The Benefits Of Pre-Workout Caffeine

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There are two types of people out there: the ones who can’t even consider starting their day without a cup of joe, and those bright-eyed souls who manage to kickstart their mornings without the help of coffee.

Regardless of which camp you belong to, you might be missing out on some pretty cool perks of having caffeine before your workout. And it could just be the game-changer that turns you into a coffee lover, if you haven’t already hopped on that bandwagon!

But hang on before chugging down a strong brew first thing in the morning if you’re not used to caffeinated wake-ups. Getting those benefits is all about finding the right dosage and timing.

So keep reading as we cover how to nail that ideal caffeine boost to amp up your runs, whether you’re hitting the road or the trail.

What Is Caffeine?

Caffeine is a chemical that’s found naturally in several plants. Yes, it’s most common in coffee, but it’s also present in over 60 other things!

It’s a stimulant, which means it increases brain and central nervous system activity by boosting the speed of messages between the brain and the body.

While it can have negative side effects if not used carefully, using it as a pre-workout is an excellent idea, thanks to how natural it is compared to other lab-created pre-workout mixes or pills.

How Caffeine Works

Caffeine has more effects on the body than just making you feel more awake! It works on the cardiovascular, respiratory, and nervous systems.

The biggest effect it has is that it blocks adenosine receptors in the body. Adenosine is a chemical that promotes sleep. Caffeine successfully blocks this chemical from reaching adenosine receptors, so your grogginess rapidly disappears.

A side effect of this sleep-blocking is that it affects the release of other chemicals in the brain, the most notable of which is that your brain will be stimulated to produce more norepinephrine, resulting in a performance-enhancing effect.

Caffeine also promotes thermogenesis—heat production—which may help to speed up your daily energy metabolism. Thanks to its antioxidant content, caffeine can also give you a great immune system boost.

Other effects include dilating the blood vessels and making your heart beat faster—which raises blood pressure temporarily and makes breathing easier. It also stimulates kidney and bowel functions, and might even have pain-killing effects.

Keep in mind that this is how caffeine works if you take it alone, without anything else. When taken with other nutrients or supplements, caffeine may have slightly different effects.

Caffeine’s Impact on Running Performance

So now you know what caffeine does to your body, but how does that affect your running? Thanks to the effects of caffeine on your system, when you drink a cup of strong coffee before you run, it primes your body for better performance.

When your heart is pumping harder, and your blood vessels are open wider, oxygen-rich blood gets to the muscle faster, fueling them so you can run faster and farther before becoming fatigued.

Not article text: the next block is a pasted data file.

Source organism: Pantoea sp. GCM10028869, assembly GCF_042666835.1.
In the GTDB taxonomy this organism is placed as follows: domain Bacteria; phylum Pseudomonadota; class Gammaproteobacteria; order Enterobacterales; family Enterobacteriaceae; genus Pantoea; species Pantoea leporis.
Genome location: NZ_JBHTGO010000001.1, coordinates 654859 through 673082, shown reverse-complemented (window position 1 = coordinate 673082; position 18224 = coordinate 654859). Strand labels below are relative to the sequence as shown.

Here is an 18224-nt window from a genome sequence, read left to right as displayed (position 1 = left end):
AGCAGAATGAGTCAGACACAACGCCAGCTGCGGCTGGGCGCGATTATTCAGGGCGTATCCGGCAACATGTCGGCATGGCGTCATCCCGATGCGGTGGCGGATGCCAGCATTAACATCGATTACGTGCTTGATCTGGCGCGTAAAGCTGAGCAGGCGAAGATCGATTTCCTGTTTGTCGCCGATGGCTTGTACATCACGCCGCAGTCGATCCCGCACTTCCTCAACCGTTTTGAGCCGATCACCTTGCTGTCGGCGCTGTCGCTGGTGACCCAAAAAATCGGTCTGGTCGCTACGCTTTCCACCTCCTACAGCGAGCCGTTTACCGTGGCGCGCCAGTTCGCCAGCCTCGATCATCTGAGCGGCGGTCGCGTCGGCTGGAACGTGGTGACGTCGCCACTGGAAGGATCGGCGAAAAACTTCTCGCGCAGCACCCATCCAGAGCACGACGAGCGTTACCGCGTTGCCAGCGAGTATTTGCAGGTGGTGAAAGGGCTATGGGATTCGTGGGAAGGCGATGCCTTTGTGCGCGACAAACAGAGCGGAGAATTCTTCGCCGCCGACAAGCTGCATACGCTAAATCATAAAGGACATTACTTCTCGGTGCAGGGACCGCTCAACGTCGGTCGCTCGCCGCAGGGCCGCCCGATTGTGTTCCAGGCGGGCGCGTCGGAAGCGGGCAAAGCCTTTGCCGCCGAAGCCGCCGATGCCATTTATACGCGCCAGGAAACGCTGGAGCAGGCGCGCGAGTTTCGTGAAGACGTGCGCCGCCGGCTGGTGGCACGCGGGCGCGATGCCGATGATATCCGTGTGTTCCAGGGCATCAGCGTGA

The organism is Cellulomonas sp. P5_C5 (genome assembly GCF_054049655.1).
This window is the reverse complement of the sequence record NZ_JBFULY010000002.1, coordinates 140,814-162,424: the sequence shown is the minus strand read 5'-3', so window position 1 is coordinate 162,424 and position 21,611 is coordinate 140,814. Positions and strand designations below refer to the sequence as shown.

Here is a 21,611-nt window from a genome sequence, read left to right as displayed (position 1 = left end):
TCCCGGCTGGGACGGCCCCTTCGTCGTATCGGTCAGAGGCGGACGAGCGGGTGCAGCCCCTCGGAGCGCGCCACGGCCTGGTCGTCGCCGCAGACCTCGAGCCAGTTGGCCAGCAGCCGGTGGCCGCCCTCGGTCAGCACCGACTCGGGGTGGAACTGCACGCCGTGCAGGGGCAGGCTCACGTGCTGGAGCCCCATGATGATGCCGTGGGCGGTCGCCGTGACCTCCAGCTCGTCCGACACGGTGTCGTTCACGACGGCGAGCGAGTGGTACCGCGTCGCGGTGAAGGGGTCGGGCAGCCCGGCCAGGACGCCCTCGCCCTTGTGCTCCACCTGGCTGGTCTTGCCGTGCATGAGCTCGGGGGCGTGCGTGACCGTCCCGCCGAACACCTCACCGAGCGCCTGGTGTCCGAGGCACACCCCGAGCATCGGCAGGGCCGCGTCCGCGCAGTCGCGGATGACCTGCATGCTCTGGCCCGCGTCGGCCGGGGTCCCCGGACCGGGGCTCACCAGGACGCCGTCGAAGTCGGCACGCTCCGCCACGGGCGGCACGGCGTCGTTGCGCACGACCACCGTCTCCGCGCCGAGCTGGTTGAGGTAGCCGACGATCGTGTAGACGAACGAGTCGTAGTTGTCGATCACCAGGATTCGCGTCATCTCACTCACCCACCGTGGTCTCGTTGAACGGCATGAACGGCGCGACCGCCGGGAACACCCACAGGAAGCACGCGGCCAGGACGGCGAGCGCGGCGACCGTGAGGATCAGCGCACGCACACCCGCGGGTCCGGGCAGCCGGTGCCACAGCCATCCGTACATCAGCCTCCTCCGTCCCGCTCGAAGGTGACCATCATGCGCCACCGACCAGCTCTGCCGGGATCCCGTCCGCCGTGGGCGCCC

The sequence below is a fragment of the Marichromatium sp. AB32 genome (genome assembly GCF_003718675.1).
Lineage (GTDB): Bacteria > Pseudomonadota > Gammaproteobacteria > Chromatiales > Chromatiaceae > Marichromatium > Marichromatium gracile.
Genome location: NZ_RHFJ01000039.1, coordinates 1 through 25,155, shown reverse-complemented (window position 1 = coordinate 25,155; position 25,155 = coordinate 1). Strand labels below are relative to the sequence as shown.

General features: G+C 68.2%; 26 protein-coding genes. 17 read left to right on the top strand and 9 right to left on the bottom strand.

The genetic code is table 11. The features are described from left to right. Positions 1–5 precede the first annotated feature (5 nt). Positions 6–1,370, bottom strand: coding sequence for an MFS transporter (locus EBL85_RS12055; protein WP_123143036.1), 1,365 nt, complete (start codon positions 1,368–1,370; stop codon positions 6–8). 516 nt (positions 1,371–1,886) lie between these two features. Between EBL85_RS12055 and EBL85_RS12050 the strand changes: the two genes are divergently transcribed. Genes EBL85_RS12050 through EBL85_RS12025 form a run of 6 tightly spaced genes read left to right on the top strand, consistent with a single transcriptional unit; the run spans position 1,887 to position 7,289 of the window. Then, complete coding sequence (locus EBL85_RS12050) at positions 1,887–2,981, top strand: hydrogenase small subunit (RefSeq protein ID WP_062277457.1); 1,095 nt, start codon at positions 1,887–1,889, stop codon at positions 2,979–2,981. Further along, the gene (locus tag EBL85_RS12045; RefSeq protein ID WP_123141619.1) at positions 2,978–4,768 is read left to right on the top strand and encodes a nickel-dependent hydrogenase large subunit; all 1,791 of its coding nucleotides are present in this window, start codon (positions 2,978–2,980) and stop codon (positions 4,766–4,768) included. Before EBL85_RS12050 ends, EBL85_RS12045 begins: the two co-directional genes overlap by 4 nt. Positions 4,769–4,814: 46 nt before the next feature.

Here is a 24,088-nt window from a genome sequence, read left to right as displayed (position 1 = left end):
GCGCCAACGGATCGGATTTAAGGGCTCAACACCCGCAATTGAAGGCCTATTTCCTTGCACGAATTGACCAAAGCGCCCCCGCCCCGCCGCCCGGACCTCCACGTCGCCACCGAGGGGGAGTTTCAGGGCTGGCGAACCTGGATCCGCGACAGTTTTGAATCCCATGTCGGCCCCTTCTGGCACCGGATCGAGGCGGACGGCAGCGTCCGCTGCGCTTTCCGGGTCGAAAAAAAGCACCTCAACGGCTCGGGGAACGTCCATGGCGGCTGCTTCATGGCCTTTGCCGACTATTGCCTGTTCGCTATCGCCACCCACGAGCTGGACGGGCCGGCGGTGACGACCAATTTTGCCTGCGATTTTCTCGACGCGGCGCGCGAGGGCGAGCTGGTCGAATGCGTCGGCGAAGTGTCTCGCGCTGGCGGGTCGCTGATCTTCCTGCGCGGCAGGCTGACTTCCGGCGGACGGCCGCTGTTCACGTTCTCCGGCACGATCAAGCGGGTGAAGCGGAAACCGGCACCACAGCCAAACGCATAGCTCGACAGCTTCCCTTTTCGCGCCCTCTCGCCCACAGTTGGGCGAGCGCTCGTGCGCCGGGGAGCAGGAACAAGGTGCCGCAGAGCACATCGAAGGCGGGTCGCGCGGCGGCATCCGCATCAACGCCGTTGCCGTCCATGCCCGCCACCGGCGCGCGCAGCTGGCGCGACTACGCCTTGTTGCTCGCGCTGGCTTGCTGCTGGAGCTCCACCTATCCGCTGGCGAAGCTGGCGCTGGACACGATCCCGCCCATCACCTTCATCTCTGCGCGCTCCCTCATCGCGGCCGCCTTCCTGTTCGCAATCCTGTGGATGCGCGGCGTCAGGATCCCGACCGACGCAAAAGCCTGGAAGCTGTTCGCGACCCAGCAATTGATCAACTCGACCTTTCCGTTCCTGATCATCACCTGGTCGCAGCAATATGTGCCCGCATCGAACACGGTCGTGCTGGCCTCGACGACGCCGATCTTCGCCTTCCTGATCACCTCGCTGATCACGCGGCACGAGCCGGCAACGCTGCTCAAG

Its pain-killing effects might also help your muscles hold out for longer before they start to feel sore, which can help during your run but also reduce DOMS.

As long as you stick to your rest days, you can expect faster recovery as well, thanks to increased circulation and reduced inflammation. Better recovery equals better performance in subsequent runs.

Research also suggests that caffeine’s mental sharpness is a large part of the performance benefit, keeping you focused and determined for longer.

Plus, you’ll be less likely to get sick during the change of season thanks to caffeine’s immune-boosting properties. Less taking time off due to feeling under the weather!

Benefits of Caffeine as a Pre-Workout Aid

Choosing caffeine as your pre-workout has a bunch of benefits. Not only is it fairly affordable—especially in comparison to other pre-workout supplements—but it’s quite easily accessible. Here are some other benefits you can expect:

Increased Alertness and Focus

You can use that morning coffee buzz to help you drag yourself out of bed, but it can also boost your alertness on your run, keeping you more focused.

According to a study, caffeine also increases something called your “readiness to invest effort,” which means along with focus and alertness, you’re likely to be putting in more effort than you even realize.

Reduced Perceived Effort

When you’re running at the same general level of effort as you usually do but your cardiovascular system is boosted, you’ll feel like your run is easier than usual.

You’ll be able to run farther and probably faster for what feels like the same amount of effort as previous slower runs. It could be down to a combination of physical effects of adenosine-blocking and endorphins that caffeine helps to release—the same stuff that gives you that runner’s high!

Enhanced Endurance

Because your muscles are getting more oxygen and nutrients during your run, you’ll have better endurance than usual as this delays fatigue from setting in.